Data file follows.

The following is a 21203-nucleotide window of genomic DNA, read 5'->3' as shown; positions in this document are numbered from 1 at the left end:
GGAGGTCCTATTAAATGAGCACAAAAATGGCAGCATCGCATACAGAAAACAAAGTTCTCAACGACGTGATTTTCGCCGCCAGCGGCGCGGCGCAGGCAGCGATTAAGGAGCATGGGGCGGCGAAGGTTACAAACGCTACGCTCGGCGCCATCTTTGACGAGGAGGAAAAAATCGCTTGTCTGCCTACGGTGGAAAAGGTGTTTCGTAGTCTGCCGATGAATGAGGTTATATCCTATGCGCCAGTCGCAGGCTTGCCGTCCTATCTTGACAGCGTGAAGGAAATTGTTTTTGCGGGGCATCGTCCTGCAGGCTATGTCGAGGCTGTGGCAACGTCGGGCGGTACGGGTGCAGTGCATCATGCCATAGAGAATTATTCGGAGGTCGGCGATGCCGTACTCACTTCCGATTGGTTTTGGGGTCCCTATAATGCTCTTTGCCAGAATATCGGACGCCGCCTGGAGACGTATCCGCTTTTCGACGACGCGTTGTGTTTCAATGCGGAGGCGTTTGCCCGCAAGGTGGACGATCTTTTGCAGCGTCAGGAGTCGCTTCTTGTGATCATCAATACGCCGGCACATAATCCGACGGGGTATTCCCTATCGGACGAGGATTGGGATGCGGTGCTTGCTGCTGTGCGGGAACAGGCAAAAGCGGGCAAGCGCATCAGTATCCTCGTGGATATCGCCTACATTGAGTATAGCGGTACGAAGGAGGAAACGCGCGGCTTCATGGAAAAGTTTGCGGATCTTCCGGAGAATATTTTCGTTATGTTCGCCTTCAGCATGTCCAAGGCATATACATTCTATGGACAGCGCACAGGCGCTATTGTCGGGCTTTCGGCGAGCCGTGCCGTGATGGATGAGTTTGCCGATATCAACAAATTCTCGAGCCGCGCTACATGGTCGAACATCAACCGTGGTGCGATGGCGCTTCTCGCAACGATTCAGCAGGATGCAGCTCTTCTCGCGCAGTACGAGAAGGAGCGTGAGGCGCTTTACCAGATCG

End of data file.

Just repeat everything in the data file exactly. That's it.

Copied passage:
The following is a 21203-nucleotide window of genomic DNA, read 5'->3' as shown; positions in this document are numbered from 1 at the left end:
GGAGGTCCTATTAAATGAGCACAAAAATGGCAGCATCGCATACAGAAAACAAAGTTCTCAACGACGTGATTTTCGCCGCCAGCGGCGCGGCGCAGGCAGCGATTAAGGAGCATGGGGCGGCGAAGGTTACAAACGCTACGCTCGGCGCCATCTTTGACGAGGAGGAAAAAATCGCTTGTCTGCCTACGGTGGAAAAGGTGTTTCGTAGTCTGCCGATGAATGAGGTTATATCCTATGCGCCAGTCGCAGGCTTGCCGTCCTATCTTGACAGCGTGAAGGAAATTGTTTTTGCGGGGCATCGTCCTGCAGGCTATGTCGAGGCTGTGGCAACGTCGGGCGGTACGGGTGCAGTGCATCATGCCATAGAGAATTATTCGGAGGTCGGCGATGCCGTACTCACTTCCGATTGGTTTTGGGGTCCCTATAATGCTCTTTGCCAGAATATCGGACGCCGCCTGGAGACGTATCCGCTTTTCGACGACGCGTTGTGTTTCAATGCGGAGGCGTTTGCCCGCAAGGTGGACGATCTTTTGCAGCGTCAGGAGTCGCTTCTTGTGATCATCAATACGCCGGCACATAATCCGACGGGGTATTCCCTATCGGACGAGGATTGGGATGCGGTGCTTGCTGCTGTGCGGGAACAGGCAAAAGCGGGCAAGCGCATCAGTATCCTCGTGGATATCGCCTACATTGAGTATAGCGGTACGAAGGAGGAAACGCGCGGCTTCATGGAAAAGTTTGCGGATCTTCCGGAGAATATTTTCGTTATGTTCGCCTTCAGCATGTCCAAGGCATATACATTCTATGGACAGCGCACAGGCGCTATTGTCGGGCTTTCGGCGAGCCGTGCCGTGATGGATGAGTTTGCCGATATCAACAAATTCTCGAGCCGCGCTACATGGTCGAACATCAACCGTGGTGCGATGGCGCTTCTCGCAACGATTCAGCAGGATGCAGCTCTTCTCGCGCAGTACGAGAAGGAGCGTGAGGCGCTTTACCAGATCG